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The HIV/AIDS Problem and PEPFAR HIV stands for Human Immunodeficiency Virus. This virus, simply put, attacks the immune system. One contracts the virus by coming into contact with contaminated fluids (through intercourse, sharing needles, etc.). The virus, when left untreated, leads to AIDS (Acquired Immunodeficiency Syndrome) in ten to fifteen years. The human body cannot get rid of HIV like most viruses, and there is currently no cure. When HIV leads into AIDS, the human body becomes highly susceptible to diseases, and the average lifespan once someone acquires AIDS is three years. The HIV virus originated in Africa, but has been in the United States since the 1970’s. It has become a big problem in the U.S. today, and an even worse problem…show more content…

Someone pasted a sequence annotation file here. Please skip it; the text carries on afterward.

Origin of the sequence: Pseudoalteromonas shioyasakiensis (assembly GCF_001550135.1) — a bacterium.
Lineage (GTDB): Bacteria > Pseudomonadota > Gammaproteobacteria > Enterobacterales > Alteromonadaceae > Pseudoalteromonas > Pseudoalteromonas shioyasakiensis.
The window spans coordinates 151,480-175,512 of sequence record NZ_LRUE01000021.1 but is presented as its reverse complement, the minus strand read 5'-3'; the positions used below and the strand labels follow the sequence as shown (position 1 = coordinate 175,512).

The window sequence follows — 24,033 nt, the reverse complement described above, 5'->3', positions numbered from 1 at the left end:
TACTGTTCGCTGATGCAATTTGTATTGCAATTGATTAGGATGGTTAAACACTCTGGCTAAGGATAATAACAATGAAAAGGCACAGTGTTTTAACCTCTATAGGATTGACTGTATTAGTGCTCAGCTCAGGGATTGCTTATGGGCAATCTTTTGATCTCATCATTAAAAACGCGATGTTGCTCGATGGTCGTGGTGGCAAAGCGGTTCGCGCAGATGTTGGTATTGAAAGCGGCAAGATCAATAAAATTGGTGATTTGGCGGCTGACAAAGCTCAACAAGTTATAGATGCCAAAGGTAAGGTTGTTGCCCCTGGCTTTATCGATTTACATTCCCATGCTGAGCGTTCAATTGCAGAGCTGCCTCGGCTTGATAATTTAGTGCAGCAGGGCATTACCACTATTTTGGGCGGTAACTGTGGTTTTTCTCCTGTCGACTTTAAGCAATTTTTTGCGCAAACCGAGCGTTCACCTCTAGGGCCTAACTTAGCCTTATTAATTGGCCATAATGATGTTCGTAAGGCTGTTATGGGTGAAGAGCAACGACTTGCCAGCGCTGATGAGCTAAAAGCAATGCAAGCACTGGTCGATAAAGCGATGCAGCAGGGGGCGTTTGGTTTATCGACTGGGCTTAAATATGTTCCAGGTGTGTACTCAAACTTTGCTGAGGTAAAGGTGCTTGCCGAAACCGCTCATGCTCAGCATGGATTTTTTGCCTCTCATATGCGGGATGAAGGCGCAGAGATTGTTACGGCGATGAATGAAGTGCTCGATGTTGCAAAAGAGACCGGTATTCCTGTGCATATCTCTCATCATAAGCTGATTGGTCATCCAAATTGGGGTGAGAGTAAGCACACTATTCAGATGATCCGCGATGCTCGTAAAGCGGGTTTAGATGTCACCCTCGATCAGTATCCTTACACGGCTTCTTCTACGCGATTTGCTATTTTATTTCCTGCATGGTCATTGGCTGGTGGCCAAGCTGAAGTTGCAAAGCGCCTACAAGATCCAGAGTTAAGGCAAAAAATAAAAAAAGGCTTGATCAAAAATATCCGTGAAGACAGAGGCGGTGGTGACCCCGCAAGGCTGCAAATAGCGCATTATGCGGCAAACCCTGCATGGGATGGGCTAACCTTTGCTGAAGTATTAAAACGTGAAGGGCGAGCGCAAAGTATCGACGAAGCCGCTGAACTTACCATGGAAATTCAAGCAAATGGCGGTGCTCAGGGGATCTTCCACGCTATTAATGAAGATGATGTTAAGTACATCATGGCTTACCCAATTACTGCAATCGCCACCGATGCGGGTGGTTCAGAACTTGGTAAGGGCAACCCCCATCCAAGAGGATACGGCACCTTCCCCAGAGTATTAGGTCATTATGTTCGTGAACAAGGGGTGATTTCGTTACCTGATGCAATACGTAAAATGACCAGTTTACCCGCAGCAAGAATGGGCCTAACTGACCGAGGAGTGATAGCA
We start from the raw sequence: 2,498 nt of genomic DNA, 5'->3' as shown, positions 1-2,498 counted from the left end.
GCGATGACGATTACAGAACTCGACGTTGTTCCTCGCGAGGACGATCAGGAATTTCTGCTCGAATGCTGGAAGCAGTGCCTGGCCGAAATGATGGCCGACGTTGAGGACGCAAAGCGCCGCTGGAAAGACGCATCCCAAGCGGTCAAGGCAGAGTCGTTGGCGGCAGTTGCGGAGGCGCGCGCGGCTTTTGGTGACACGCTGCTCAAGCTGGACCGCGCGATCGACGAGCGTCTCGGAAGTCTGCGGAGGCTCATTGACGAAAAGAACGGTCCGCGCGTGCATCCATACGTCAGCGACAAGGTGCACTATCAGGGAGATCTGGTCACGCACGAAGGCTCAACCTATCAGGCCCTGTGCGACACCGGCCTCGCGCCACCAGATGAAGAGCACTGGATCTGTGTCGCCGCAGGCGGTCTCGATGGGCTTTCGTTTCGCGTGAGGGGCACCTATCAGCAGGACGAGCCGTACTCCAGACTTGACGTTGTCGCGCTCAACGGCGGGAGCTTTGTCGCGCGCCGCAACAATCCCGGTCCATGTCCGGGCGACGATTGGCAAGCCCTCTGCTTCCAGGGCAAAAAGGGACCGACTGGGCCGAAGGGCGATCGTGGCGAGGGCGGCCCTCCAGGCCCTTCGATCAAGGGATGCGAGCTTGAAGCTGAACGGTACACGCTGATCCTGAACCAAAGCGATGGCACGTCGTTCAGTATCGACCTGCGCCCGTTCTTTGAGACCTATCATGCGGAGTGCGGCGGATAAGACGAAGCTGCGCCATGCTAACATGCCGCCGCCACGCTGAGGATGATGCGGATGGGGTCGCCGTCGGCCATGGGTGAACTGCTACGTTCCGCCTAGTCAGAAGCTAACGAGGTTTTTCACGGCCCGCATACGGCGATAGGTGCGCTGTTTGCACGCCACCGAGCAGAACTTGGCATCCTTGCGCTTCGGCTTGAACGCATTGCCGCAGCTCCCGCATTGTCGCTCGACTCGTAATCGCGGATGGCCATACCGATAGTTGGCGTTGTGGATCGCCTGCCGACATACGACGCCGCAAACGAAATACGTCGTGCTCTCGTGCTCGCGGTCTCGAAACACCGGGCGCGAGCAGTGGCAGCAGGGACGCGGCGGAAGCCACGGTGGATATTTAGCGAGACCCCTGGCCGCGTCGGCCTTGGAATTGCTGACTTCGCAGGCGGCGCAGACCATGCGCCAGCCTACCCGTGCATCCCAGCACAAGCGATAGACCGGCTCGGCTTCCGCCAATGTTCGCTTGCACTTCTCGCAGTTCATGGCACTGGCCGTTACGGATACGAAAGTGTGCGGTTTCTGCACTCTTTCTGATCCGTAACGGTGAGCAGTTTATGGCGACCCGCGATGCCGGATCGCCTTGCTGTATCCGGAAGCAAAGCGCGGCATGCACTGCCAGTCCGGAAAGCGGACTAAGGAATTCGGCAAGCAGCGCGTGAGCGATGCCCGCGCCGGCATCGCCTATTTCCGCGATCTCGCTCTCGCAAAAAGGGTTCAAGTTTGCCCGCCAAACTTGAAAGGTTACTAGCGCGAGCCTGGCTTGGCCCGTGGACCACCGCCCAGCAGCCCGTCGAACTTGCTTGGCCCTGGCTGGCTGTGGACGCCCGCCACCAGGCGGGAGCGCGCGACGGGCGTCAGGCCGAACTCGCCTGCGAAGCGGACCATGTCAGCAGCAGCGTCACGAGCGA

The President’s Emergency Plan for AIDS Relief (PEPFAR), created in 2003, is the single most important thing the government is doing to fight the HIV/AIDS problem. Several parts of the government came together to be a part of this plan. The Department of Health and Human Services uses prevention, treatment, care programs, and conducts research both in the U.S. and abroad. The Center for Disease Control and Prevention (CDC) is another partner in PEPFAR, and builds up health systems in foreign countries through its Global AIDS Program (GAP). The Food and Drug Administration (FDA) reviews the safety of drugs and works to reduce the cost of treatment in the United States but especially in countries with high rates of HIV/AIDS. These are just a few departments and agencies that work together to combat the HIV/AIDS epidemic. There is also the U.S. Agency for International Development (USAID), the Department of Labor, the Department of Defense, and the Department of Commerce. Each department serves an important role in the PEPFAR. Together, all of the different partners of PEPFAR have helped provide treatment to millions of people over the past decade, as well as preventing many others from contracting
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